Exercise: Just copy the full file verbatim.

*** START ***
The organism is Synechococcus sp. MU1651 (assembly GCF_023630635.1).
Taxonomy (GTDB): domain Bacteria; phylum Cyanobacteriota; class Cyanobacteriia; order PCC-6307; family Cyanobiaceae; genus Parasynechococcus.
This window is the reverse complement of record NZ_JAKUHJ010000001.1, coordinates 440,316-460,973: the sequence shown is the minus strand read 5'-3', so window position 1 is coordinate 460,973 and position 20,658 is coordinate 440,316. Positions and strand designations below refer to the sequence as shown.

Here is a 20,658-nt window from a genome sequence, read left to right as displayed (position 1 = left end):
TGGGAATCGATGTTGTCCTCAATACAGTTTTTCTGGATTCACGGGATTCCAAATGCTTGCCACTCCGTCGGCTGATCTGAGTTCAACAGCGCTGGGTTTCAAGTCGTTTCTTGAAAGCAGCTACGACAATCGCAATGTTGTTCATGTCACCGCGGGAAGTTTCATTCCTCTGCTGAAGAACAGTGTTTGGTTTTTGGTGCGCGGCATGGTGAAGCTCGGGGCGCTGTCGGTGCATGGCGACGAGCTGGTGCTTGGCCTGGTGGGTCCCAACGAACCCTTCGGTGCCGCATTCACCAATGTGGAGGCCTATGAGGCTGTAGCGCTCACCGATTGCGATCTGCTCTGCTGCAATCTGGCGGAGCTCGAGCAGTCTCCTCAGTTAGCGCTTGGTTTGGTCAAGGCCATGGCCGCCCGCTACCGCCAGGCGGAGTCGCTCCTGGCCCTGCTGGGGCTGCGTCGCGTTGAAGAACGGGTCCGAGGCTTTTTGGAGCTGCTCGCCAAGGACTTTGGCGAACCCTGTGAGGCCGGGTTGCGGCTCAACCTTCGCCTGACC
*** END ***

The organism is Synechococcus sp. MU1651 (assembly GCF_023630635.1).
Taxonomy (GTDB): domain Bacteria; phylum Cyanobacteriota; class Cyanobacteriia; order PCC-6307; family Cyanobiaceae; genus Parasynechococcus.
This window is the reverse complement of record NZ_JAKUHJ010000001.1, coordinates 440,316-460,973: the sequence shown is the minus strand read 5'-3', so window position 1 is coordinate 460,973 and position 20,658 is coordinate 440,316. Positions and strand designations below refer to the sequence as shown.

Here is a 20,658-nt window from a genome sequence, read left to right as displayed (position 1 = left end):
TGGGAATCGATGTTGTCCTCAATACAGTTTTTCTGGATTCACGGGATTCCAAATGCTTGCCACTCCGTCGGCTGATCTGAGTTCAACAGCGCTGGGTTTCAAGTCGTTTCTTGAAAGCAGCTACGACAATCGCAATGTTGTTCATGTCACCGCGGGAAGTTTCATTCCTCTGCTGAAGAACAGTGTTTGGTTTTTGGTGCGCGGCATGGTGAAGCTCGGGGCGCTGTCGGTGCATGGCGACGAGCTGGTGCTTGGCCTGGTGGGTCCCAACGAACCCTTCGGTGCCGCATTCACCAATGTGGAGGCCTATGAGGCTGTAGCGCTCACCGATTGCGATCTGCTCTGCTGCAATCTGGCGGAGCTCGAGCAGTCTCCTCAGTTAGCGCTTGGTTTGGTCAAGGCCATGGCCGCCCGCTACCGCCAGGCGGAGTCGCTCCTGGCCCTGCTGGGGCTGCGTCGCGTTGAAGAACGGGTCCGAGGCTTTTTGGAGCTGCTCGCCAAGGACTTTGGCGAACCCTGTGAGGCCGGGTTGCGGCTCAACCTTCGCCTGACC